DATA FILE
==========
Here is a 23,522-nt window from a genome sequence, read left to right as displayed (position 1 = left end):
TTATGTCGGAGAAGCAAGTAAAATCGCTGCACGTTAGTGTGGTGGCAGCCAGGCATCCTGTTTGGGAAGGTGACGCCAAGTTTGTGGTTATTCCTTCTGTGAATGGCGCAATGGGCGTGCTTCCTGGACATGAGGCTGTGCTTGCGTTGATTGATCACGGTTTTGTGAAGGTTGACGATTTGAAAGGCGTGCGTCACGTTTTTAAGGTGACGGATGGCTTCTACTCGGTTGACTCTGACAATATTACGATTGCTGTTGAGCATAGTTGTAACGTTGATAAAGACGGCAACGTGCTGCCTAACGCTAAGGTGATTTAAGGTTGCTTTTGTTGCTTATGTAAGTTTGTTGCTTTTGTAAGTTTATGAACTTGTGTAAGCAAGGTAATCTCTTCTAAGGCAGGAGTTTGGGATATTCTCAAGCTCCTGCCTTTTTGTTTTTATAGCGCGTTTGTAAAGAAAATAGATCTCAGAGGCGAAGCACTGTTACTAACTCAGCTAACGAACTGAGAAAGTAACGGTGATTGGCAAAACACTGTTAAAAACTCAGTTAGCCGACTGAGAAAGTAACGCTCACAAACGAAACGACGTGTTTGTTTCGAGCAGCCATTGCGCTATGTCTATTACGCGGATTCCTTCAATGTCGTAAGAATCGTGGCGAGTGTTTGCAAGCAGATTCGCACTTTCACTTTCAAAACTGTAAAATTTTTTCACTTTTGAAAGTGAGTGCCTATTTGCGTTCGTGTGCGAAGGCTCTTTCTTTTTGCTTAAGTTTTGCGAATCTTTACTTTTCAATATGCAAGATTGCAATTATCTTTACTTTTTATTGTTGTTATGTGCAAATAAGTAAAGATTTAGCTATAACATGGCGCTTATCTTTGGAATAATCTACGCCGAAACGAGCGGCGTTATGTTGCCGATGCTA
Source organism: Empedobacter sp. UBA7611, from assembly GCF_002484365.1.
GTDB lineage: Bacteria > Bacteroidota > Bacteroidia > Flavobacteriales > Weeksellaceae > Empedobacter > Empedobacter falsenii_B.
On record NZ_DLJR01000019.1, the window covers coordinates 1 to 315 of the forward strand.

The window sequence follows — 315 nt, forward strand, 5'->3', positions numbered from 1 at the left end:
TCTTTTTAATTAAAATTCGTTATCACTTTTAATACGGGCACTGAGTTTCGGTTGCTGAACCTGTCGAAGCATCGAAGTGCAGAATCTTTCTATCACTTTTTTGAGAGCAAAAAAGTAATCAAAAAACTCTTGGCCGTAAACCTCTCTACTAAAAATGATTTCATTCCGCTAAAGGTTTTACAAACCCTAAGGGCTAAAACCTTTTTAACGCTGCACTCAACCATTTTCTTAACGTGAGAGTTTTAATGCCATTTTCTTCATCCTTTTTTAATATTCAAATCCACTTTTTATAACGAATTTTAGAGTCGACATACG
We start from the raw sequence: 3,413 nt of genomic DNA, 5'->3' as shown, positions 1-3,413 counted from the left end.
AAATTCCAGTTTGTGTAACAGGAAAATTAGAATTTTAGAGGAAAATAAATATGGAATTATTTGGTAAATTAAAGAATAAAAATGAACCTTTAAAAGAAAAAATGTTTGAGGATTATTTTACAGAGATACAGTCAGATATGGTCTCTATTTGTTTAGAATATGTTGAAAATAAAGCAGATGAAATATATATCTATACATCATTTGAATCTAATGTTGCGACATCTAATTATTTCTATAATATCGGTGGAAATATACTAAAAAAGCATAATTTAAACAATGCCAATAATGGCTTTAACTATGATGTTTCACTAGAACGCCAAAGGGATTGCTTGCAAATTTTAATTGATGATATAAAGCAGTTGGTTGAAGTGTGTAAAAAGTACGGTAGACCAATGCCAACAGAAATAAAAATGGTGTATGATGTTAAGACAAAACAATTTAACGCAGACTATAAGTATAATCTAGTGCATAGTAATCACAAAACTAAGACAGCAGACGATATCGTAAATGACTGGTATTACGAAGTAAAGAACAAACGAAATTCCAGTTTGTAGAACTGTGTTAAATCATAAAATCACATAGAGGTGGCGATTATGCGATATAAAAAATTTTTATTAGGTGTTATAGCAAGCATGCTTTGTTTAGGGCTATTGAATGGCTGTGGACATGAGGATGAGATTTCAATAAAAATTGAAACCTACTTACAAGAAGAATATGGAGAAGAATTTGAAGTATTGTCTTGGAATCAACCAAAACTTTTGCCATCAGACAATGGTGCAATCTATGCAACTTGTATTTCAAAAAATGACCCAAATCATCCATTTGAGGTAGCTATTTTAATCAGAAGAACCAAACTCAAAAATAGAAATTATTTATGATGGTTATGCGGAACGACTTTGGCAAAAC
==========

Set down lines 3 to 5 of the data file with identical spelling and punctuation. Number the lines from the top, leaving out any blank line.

Source organism: Empedobacter sp. UBA7611, from assembly GCF_002484365.1.
GTDB lineage: Bacteria > Bacteroidota > Bacteroidia > Flavobacteriales > Weeksellaceae > Empedobacter > Empedobacter falsenii_B.
On record NZ_DLJR01000019.1, the window covers coordinates 1 to 315 of the forward strand.